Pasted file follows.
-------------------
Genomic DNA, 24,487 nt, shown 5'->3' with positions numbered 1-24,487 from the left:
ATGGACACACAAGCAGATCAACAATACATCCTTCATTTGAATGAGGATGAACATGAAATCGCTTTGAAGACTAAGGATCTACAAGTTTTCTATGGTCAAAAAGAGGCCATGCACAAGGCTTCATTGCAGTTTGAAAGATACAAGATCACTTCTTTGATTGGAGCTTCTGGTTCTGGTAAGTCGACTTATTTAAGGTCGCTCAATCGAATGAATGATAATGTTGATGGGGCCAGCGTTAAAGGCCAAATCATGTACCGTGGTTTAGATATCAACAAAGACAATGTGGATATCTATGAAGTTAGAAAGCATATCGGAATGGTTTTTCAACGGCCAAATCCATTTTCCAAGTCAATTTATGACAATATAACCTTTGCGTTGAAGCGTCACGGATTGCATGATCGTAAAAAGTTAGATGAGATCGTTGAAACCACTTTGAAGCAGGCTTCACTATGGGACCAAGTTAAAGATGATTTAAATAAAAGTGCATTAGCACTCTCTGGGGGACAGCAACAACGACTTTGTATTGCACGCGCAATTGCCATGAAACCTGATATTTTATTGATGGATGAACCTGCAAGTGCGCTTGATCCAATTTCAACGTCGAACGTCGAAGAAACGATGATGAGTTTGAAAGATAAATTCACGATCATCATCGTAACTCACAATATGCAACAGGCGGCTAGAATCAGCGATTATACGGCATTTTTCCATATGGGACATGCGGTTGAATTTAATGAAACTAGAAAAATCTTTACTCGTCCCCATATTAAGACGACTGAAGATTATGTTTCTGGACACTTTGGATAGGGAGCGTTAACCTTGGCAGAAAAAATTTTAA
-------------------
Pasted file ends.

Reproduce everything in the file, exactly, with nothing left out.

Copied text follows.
Genomic DNA, 24,487 nt, shown 5'->3' with positions numbered 1-24,487 from the left:
ATGGACACACAAGCAGATCAACAATACATCCTTCATTTGAATGAGGATGAACATGAAATCGCTTTGAAGACTAAGGATCTACAAGTTTTCTATGGTCAAAAAGAGGCCATGCACAAGGCTTCATTGCAGTTTGAAAGATACAAGATCACTTCTTTGATTGGAGCTTCTGGTTCTGGTAAGTCGACTTATTTAAGGTCGCTCAATCGAATGAATGATAATGTTGATGGGGCCAGCGTTAAAGGCCAAATCATGTACCGTGGTTTAGATATCAACAAAGACAATGTGGATATCTATGAAGTTAGAAAGCATATCGGAATGGTTTTTCAACGGCCAAATCCATTTTCCAAGTCAATTTATGACAATATAACCTTTGCGTTGAAGCGTCACGGATTGCATGATCGTAAAAAGTTAGATGAGATCGTTGAAACCACTTTGAAGCAGGCTTCACTATGGGACCAAGTTAAAGATGATTTAAATAAAAGTGCATTAGCACTCTCTGGGGGACAGCAACAACGACTTTGTATTGCACGCGCAATTGCCATGAAACCTGATATTTTATTGATGGATGAACCTGCAAGTGCGCTTGATCCAATTTCAACGTCGAACGTCGAAGAAACGATGATGAGTTTGAAAGATAAATTCACGATCATCATCGTAACTCACAATATGCAACAGGCGGCTAGAATCAGCGATTATACGGCATTTTTCCATATGGGACATGCGGTTGAATTTAATGAAACTAGAAAAATCTTTACTCGTCCCCATATTAAGACGACTGAAGATTATGTTTCTGGACACTTTGGATAGGGAGCGTTAACCTTGGCAGAAAAAATTTTAA